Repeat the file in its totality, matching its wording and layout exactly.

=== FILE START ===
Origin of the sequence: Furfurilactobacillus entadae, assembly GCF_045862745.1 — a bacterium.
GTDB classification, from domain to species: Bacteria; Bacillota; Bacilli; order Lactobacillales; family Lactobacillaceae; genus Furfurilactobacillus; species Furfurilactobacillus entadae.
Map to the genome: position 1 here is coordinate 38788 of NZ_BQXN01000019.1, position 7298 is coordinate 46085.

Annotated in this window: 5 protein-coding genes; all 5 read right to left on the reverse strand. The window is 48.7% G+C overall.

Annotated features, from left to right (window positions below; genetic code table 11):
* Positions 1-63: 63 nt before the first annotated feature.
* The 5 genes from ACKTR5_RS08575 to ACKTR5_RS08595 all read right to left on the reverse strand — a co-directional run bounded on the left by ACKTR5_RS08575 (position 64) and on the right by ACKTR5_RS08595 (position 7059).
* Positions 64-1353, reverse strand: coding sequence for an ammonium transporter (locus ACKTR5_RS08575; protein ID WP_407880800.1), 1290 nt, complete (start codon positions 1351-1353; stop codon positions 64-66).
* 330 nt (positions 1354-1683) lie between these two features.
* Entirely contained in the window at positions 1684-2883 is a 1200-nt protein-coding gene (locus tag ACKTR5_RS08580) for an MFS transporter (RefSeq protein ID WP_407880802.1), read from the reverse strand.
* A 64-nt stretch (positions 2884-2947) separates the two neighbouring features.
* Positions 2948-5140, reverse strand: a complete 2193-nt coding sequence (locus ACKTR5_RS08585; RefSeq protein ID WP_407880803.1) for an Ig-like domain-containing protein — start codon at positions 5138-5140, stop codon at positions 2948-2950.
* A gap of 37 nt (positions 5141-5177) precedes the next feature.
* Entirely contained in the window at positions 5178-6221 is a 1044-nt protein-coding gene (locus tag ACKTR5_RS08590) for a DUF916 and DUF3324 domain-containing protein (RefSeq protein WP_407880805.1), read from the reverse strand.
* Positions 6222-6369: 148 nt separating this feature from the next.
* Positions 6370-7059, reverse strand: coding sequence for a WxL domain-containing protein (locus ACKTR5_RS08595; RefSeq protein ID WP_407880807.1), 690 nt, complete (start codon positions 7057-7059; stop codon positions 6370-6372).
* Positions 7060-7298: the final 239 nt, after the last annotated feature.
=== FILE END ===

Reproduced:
Origin of the sequence: Furfurilactobacillus entadae, assembly GCF_045862745.1 — a bacterium.
GTDB classification, from domain to species: Bacteria; Bacillota; Bacilli; order Lactobacillales; family Lactobacillaceae; genus Furfurilactobacillus; species Furfurilactobacillus entadae.
Map to the genome: position 1 here is coordinate 38788 of NZ_BQXN01000019.1, position 7298 is coordinate 46085.

Annotated in this window: 5 protein-coding genes; all 5 read right to left on the reverse strand. The window is 48.7% G+C overall.

Annotated features, from left to right (window positions below; genetic code table 11):
* Positions 1-63: 63 nt before the first annotated feature.
* The 5 genes from ACKTR5_RS08575 to ACKTR5_RS08595 all read right to left on the reverse strand — a co-directional run bounded on the left by ACKTR5_RS08575 (position 64) and on the right by ACKTR5_RS08595 (position 7059).
* Positions 64-1353, reverse strand: coding sequence for an ammonium transporter (locus ACKTR5_RS08575; protein ID WP_407880800.1), 1290 nt, complete (start codon positions 1351-1353; stop codon positions 64-66).
* 330 nt (positions 1354-1683) lie between these two features.
* Entirely contained in the window at positions 1684-2883 is a 1200-nt protein-coding gene (locus tag ACKTR5_RS08580) for an MFS transporter (RefSeq protein ID WP_407880802.1), read from the reverse strand.
* A 64-nt stretch (positions 2884-2947) separates the two neighbouring features.
* Positions 2948-5140, reverse strand: a complete 2193-nt coding sequence (locus ACKTR5_RS08585; RefSeq protein ID WP_407880803.1) for an Ig-like domain-containing protein — start codon at positions 5138-5140, stop codon at positions 2948-2950.
* A gap of 37 nt (positions 5141-5177) precedes the next feature.
* Entirely contained in the window at positions 5178-6221 is a 1044-nt protein-coding gene (locus tag ACKTR5_RS08590) for a DUF916 and DUF3324 domain-containing protein (RefSeq protein WP_407880805.1), read from the reverse strand.
* Positions 6222-6369: 148 nt separating this feature from the next.
* Positions 6370-7059, reverse strand: coding sequence for a WxL domain-containing protein (locus ACKTR5_RS08595; RefSeq protein ID WP_407880807.1), 690 nt, complete (start codon positions 7057-7059; stop codon positions 6370-6372).
* Positions 7060-7298: the final 239 nt, after the last annotated feature.